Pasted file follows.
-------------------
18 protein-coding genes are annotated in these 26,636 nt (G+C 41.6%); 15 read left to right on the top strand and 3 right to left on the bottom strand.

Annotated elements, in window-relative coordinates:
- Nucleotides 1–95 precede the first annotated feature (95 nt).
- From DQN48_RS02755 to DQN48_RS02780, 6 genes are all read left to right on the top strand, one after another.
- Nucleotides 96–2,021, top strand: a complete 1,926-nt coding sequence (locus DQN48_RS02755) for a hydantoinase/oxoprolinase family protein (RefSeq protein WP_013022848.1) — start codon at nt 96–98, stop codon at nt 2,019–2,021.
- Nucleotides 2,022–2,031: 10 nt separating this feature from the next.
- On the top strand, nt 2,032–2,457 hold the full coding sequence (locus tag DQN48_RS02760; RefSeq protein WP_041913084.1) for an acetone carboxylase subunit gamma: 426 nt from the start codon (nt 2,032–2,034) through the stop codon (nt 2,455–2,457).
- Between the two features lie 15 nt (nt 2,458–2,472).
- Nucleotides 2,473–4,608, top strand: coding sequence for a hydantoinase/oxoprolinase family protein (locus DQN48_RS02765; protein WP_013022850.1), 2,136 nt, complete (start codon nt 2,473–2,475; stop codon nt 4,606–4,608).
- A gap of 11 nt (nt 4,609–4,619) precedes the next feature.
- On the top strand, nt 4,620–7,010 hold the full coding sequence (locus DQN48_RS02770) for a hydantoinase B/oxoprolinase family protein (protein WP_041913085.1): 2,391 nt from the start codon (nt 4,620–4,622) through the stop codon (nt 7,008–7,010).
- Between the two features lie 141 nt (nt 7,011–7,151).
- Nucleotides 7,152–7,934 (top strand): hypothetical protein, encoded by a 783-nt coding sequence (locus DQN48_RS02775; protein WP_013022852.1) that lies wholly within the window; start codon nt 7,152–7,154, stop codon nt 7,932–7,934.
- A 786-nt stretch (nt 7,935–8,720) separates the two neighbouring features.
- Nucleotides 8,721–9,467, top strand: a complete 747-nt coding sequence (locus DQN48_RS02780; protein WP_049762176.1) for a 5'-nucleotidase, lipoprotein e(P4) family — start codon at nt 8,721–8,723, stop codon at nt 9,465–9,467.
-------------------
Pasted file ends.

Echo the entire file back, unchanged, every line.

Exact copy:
18 protein-coding genes are annotated in these 26,636 nt (G+C 41.6%); 15 read left to right on the top strand and 3 right to left on the bottom strand.

Annotated elements, in window-relative coordinates:
- Nucleotides 1–95 precede the first annotated feature (95 nt).
- From DQN48_RS02755 to DQN48_RS02780, 6 genes are all read left to right on the top strand, one after another.
- Nucleotides 96–2,021, top strand: a complete 1,926-nt coding sequence (locus DQN48_RS02755) for a hydantoinase/oxoprolinase family protein (RefSeq protein WP_013022848.1) — start codon at nt 96–98, stop codon at nt 2,019–2,021.
- Nucleotides 2,022–2,031: 10 nt separating this feature from the next.
- On the top strand, nt 2,032–2,457 hold the full coding sequence (locus tag DQN48_RS02760; RefSeq protein WP_041913084.1) for an acetone carboxylase subunit gamma: 426 nt from the start codon (nt 2,032–2,034) through the stop codon (nt 2,455–2,457).
- Between the two features lie 15 nt (nt 2,458–2,472).
- Nucleotides 2,473–4,608, top strand: coding sequence for a hydantoinase/oxoprolinase family protein (locus DQN48_RS02765; protein WP_013022850.1), 2,136 nt, complete (start codon nt 2,473–2,475; stop codon nt 4,606–4,608).
- A gap of 11 nt (nt 4,609–4,619) precedes the next feature.
- On the top strand, nt 4,620–7,010 hold the full coding sequence (locus DQN48_RS02770) for a hydantoinase B/oxoprolinase family protein (protein WP_041913085.1): 2,391 nt from the start codon (nt 4,620–4,622) through the stop codon (nt 7,008–7,010).
- Between the two features lie 141 nt (nt 7,011–7,151).
- Nucleotides 7,152–7,934 (top strand): hypothetical protein, encoded by a 783-nt coding sequence (locus DQN48_RS02775; protein WP_013022852.1) that lies wholly within the window; start codon nt 7,152–7,154, stop codon nt 7,932–7,934.
- A 786-nt stretch (nt 7,935–8,720) separates the two neighbouring features.
- Nucleotides 8,721–9,467, top strand: a complete 747-nt coding sequence (locus DQN48_RS02780; protein WP_049762176.1) for a 5'-nucleotidase, lipoprotein e(P4) family — start codon at nt 8,721–8,723, stop codon at nt 9,465–9,467.